Learning from Best Practice in Peer Learning and Mentoring across The Cathedrals Group
A Compendium of Case Studies has been produced as part of the joint Higher Education Academy / The Cathedrals Group / Leeds Trinity University project ‘Learning from Best Practice in Peer Learning and Mentoring across the Cathedrals Group’. It is intended to showcase and illuminate the rich range of practice within the group.
You can download the compendium on this page.
Each institutional participant within the project was invited to select one of the schemes / programmes in current operation that best illustrates their current practice. Although several institutions operate more than one scheme, only one case study per institution was permitted. This is one such case study.
Nature and focus of scheme
The mentoring scheme provided support for students to develop and enhance their academic writing skills. The service is aimed at all levels of ability ranging from students who are having difficulties with aspects of academic writing to those who have a good writing style but wish to enhance it and potentially improve their marks. The mentors are recruited from our Masters and PhD students. We try to appoint mentors from across the three Faculties, but this is not always possible. Mentors have to demonstrate a good understanding of academic writing and also the ability to share their experience and knowledge.
Support is delivered through pre-booked one-to-one appointments, workshops, and drop-ins, and is available to students from all levels of study at the point(s) in their course where they need support. Some tutors will recommend students come to the service but it is the student who books the appointment. We get student referrals from colleagues in Mental Health Support and Disability Support. The mentoring scheme was set up in 2013-14 and the mentors provided 196 appointments this has grown to 501 appointments in 2015-16. Some students will have a single appointment while others may have several with either the same mentor or several mentors. We have also experienced students using the service at different stages of their studies so a student may come in the first year for help with structure and then in third year for dissertation support. Where possible, we avoid a student being mentored by a mentor who has studied the same subject. If a student has issues that are not directly related to their writing, they will be referred to other support, for example, the Faculty Librarian or subject tutor.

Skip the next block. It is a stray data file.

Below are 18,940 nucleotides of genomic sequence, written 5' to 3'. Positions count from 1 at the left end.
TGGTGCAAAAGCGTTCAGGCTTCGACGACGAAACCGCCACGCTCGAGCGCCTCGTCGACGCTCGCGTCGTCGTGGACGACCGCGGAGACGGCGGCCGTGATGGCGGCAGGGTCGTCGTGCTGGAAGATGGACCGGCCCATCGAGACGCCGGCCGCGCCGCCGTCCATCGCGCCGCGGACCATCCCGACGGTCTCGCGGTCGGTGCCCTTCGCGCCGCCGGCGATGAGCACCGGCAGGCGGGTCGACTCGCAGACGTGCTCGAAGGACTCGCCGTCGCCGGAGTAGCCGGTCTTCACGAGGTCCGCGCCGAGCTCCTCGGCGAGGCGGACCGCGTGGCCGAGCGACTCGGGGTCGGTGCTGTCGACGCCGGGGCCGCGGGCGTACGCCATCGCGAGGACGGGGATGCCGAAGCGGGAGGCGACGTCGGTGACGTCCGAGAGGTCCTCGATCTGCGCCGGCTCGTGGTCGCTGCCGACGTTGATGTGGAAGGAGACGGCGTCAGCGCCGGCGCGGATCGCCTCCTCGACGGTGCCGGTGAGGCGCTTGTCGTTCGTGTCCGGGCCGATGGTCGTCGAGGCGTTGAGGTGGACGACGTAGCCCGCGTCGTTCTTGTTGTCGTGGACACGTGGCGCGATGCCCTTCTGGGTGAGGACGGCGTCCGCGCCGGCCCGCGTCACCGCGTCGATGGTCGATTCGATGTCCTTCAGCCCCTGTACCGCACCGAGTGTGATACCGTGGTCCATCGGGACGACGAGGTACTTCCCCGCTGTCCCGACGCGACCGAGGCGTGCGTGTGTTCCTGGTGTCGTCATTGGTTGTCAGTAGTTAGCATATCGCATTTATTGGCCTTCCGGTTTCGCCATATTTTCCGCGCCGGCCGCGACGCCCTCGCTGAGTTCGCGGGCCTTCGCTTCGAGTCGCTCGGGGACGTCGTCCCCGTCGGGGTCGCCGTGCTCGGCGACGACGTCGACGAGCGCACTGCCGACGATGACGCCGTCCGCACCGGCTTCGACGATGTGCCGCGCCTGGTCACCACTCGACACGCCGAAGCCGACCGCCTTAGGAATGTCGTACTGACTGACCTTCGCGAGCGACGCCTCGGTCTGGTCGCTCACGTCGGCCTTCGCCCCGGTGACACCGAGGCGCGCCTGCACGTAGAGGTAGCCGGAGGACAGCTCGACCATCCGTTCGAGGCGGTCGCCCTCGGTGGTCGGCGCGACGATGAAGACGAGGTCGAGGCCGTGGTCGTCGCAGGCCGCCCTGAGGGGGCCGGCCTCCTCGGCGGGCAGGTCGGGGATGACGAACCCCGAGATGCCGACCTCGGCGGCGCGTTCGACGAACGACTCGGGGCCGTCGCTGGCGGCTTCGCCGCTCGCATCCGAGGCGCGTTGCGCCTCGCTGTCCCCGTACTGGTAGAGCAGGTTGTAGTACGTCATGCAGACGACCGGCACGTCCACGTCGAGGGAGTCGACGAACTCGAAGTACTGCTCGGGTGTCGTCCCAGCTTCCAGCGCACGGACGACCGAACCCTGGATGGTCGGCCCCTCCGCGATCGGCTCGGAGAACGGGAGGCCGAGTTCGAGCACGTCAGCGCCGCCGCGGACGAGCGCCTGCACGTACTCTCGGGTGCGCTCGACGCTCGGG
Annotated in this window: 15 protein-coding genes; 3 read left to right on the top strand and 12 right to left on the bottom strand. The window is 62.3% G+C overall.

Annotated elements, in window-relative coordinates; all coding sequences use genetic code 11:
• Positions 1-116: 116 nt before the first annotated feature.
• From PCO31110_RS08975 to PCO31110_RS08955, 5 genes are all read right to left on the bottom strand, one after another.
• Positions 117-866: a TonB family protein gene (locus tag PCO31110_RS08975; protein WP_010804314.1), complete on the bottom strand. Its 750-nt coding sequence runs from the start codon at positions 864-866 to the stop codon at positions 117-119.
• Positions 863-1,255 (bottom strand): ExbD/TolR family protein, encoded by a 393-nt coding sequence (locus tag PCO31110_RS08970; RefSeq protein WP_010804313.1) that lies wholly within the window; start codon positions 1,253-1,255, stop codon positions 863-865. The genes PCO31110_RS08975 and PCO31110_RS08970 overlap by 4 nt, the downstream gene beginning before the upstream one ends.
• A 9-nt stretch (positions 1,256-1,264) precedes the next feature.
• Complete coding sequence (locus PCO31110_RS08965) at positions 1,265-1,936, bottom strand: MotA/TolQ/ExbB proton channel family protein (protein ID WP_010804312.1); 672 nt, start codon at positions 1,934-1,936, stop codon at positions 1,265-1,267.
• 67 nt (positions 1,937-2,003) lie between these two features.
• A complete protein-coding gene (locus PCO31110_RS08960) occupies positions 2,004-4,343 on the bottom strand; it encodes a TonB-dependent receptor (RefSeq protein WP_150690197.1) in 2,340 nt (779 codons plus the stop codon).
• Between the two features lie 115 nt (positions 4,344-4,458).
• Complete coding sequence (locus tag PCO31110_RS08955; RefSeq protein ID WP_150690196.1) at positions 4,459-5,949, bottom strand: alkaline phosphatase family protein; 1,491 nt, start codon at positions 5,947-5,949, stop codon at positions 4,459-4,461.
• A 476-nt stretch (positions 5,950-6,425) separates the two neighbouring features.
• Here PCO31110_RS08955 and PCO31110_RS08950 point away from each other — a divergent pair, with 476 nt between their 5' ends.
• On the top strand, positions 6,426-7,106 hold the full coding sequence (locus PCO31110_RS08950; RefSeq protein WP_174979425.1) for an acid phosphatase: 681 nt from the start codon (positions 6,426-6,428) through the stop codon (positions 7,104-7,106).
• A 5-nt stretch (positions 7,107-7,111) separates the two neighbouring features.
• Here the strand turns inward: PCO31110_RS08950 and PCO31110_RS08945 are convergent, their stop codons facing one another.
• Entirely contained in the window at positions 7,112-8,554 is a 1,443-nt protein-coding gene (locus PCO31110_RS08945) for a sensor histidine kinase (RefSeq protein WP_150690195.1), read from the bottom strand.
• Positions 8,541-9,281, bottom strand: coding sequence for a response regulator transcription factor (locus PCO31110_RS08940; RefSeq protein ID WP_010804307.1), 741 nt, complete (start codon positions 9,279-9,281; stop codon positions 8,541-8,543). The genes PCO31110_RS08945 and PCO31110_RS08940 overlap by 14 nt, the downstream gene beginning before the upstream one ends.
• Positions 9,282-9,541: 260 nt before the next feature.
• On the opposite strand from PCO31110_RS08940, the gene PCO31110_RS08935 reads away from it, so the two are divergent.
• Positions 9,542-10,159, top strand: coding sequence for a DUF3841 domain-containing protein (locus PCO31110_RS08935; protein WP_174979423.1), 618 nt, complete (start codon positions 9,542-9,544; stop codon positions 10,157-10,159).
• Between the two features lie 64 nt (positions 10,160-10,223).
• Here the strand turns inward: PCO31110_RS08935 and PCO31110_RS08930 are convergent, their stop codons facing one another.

We also provide regular workshops, these started off focusing on exam and revision techniques. We now have a programme of sessions – for example, Structure, Critical Writing, Proof Reading, Dissertations – which students can book onto online. We have also provided tailored sessions for specific groups, for example, international students, School Direct, etc. Support is offered at both campuses with most appointments Monday to Friday 10am to 4pm, but we can be flexible and offer later times for students on placements. We have also provided email support for students who cannot attend a face-to-face session, but these are more challenging for the mentors. Drop-in sessions are used at busy times for students with quick queries – for example, referencing – and these would provide the student with up to 20 minutes of a mentor’s time.
Key resource implications
The mentors are paid roles and the current rate is £8.30 an hour. This is funded centrally and we submit an annual budget request, which has a breakdown of the number of appointments, workshops, drop-ins, training and meeting hour requirements. We have been able to request additional funding mid-year if there has been a need to increase the number of appointments available. We have a dedicated space that the mentors use for their appointments which is in a prominent location off the library foyer. This is close to a collection of study-skills books.
Day-to-day management of the service sits with the Learning Skills and Spaces Co-ordinator who, as well as all of the administrative and data collection tasks, supports the mentor team, develops materials such as workshop presentations, and manages the service web page which included links to external materials as well as resources produced in-house by the mentors.
Training and development of mentors/mentees
The mentor team once appointed are provided with a group training programme which consists of the following:
- What makes a good mentor and Good mentoring skills? This session also covers the process and procedures. If there is a mentor who is continuing in the role from the previous year, then they are invited to the session to share their experience and their top tips/resources (half a day);
- academic writing support training from a senior academic who has a research interest in academic literacies. This included how to identify what type of writer they are to using free writing and other techniques (half a day);
- sessions from our Senior Learning Advisor, Mental Health Support Worker, and a Faculty Librarian so mentors are aware of these services and referral processes (1 hour each);
- running workshops: a Faculty Librarian shares their experience of running sessions including advice on interaction and engaging students (1 hour).
Throughout the year, the mentors have fortnightly meetings that provide the opportunity to reflect on workshops and appointments, share their experiences and seek advice from the rest of the team. They discuss resources and identify any new materials that need to be produced. There is also the opportunity to invite subject tutors to attend to discuss academic writing in their subject or to have additional sessions on academic literacies or anything else the mentors feel that they would benefit from. Mentors can also attend University staff training sessions, for example, producing resources for students with disabilities.